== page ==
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how to add radicals

 #1
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more sepcifically two different radicals i had meant

 #2
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http://www.mathwarehouse.com/algebra/radicals/how-to-add-square-roots.php

see if this video helps

Guest May 3, 2017
 #4
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it kinda did help thanks

 #3
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I don't even know what that means

Guest May 3, 2017
 #5
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say i had a radical 5 and a radical 8 i didnt know if i could add those together

 #6
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If a and b have a common non-square-number factor**, and the square root of the 2 cannot be simplified into a whole number, then \(\sqrt a\) and \(\sqrt b\) can be added together!!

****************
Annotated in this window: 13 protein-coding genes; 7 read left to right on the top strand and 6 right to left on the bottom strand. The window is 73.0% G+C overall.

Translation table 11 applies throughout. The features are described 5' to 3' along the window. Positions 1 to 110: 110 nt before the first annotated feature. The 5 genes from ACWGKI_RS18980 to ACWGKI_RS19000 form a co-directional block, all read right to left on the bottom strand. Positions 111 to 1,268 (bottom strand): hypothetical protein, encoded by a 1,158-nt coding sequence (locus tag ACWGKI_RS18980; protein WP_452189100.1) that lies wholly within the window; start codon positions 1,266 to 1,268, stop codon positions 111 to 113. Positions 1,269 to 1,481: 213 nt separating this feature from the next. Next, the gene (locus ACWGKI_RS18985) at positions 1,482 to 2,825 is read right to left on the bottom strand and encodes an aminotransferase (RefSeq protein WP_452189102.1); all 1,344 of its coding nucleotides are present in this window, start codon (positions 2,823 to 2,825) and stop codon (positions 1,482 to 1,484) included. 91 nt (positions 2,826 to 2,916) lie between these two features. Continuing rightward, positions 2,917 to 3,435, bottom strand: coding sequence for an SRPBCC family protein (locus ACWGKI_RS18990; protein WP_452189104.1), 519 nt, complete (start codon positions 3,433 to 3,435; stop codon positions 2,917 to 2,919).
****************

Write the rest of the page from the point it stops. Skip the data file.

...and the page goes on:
Your question is \(\sqrt{5} + \sqrt 8\), because 5 and 8 does not have a common non-square-number factor**, they cannot be added together. The answer is:

\(\quad\sqrt 5 + \sqrt 8 \\ =\sqrt 5 + \sqrt{2^2\cdot 2}\\ =\sqrt 5 + \sqrt{2^2} \cdot \sqrt2\\ =\sqrt 5 + 2\sqrt 2\)

 

Let's say \(\sqrt 8 + \sqrt {32}\), 8 and 32 have a common non-square-number factor** 2, so they can be added together. The answer is:

\(\quad \sqrt8 + \sqrt{32}\\ =\sqrt{2^2\cdot 2}+\sqrt{2^4\cdot 2}\\ =\sqrt{2^2}\cdot \sqrt2 + \sqrt{2^4}\cdot \sqrt2\\ =2\cdot \sqrt2 + 2^2 \cdot \sqrt2\\ =2\sqrt2 + 4\sqrt2\\ =6\sqrt2\)

 

**: common non-square-number factor here means common factor that are not square numbers(i.e. 1,4,9,16,25,36,49,.....)

MaxWong  May 3, 2017

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